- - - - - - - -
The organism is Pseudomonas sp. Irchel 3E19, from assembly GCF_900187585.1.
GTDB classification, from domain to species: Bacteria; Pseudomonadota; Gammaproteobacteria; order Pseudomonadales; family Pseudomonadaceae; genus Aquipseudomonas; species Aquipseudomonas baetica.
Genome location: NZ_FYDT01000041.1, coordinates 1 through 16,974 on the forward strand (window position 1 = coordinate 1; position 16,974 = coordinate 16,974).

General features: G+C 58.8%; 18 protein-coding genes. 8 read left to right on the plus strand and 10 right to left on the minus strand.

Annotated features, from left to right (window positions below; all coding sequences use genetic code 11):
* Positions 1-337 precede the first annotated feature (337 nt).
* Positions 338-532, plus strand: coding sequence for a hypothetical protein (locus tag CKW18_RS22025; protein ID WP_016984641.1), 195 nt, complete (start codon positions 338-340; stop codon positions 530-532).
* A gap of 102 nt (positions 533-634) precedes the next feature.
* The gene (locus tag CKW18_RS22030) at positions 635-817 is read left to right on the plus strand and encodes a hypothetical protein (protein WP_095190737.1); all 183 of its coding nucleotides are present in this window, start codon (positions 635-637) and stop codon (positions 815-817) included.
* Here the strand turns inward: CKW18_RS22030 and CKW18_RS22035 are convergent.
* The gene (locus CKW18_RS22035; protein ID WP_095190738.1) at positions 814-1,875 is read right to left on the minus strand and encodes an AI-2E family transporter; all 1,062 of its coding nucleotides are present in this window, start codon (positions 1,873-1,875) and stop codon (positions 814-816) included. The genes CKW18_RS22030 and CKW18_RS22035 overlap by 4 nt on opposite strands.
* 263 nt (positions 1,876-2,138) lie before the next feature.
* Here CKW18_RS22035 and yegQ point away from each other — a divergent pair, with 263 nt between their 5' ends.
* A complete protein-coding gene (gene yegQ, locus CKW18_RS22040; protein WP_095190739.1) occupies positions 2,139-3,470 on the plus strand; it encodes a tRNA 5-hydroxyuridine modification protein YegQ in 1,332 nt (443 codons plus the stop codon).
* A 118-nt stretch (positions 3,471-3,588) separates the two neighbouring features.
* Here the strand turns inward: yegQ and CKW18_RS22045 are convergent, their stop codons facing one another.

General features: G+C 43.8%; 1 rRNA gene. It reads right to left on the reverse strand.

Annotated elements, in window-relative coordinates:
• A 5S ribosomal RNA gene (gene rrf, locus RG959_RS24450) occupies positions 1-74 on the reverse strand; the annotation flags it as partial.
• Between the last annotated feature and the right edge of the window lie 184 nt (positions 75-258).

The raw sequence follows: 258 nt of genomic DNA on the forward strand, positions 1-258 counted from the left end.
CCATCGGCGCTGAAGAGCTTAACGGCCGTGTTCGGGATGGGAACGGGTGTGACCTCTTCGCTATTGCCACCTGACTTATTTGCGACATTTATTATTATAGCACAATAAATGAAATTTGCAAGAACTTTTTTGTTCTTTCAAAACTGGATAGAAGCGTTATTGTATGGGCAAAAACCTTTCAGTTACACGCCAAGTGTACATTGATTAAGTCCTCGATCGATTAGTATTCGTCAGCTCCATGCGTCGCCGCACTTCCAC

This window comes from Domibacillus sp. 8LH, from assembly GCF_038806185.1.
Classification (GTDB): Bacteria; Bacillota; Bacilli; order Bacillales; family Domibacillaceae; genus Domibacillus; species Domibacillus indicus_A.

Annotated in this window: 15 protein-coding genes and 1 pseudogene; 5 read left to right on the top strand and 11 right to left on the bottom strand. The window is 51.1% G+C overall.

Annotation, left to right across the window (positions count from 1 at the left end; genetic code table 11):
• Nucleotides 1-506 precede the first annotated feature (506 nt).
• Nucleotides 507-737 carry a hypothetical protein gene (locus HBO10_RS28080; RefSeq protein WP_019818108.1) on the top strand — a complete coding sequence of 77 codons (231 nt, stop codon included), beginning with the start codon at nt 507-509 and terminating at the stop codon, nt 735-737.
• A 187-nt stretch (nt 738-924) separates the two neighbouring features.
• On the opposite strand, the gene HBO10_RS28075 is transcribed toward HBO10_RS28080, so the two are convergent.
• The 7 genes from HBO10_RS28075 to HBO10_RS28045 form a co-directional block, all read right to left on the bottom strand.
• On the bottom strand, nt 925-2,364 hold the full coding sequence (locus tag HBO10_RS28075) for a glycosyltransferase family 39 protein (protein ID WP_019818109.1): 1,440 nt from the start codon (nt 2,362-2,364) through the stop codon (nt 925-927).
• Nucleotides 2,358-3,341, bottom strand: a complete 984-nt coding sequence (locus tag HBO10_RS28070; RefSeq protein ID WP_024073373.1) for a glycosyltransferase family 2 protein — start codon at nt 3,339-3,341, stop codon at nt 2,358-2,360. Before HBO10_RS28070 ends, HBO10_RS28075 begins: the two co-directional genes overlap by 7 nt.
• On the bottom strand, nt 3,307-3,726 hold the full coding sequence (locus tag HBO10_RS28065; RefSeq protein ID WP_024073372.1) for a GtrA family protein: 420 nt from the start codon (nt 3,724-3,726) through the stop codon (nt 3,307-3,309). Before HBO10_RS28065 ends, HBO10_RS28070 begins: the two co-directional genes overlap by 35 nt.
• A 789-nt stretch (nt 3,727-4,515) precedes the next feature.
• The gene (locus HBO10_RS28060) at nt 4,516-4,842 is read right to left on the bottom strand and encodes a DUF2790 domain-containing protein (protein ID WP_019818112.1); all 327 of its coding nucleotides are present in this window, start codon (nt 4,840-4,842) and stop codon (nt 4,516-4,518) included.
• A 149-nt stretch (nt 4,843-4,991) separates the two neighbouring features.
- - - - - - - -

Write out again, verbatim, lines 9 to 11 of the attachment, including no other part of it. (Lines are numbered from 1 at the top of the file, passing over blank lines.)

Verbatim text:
* The gene (locus tag CKW18_RS22030) at positions 635-817 is read left to right on the plus strand and encodes a hypothetical protein (protein WP_095190737.1); all 183 of its coding nucleotides are present in this window, start codon (positions 635-637) and stop codon (positions 815-817) included.
* Here the strand turns inward: CKW18_RS22030 and CKW18_RS22035 are convergent.
* The gene (locus CKW18_RS22035; protein ID WP_095190738.1) at positions 814-1,875 is read right to left on the minus strand and encodes an AI-2E family transporter; all 1,062 of its coding nucleotides are present in this window, start codon (positions 1,873-1,875) and stop codon (positions 814-816) included. The genes CKW18_RS22030 and CKW18_RS22035 overlap by 4 nt on opposite strands.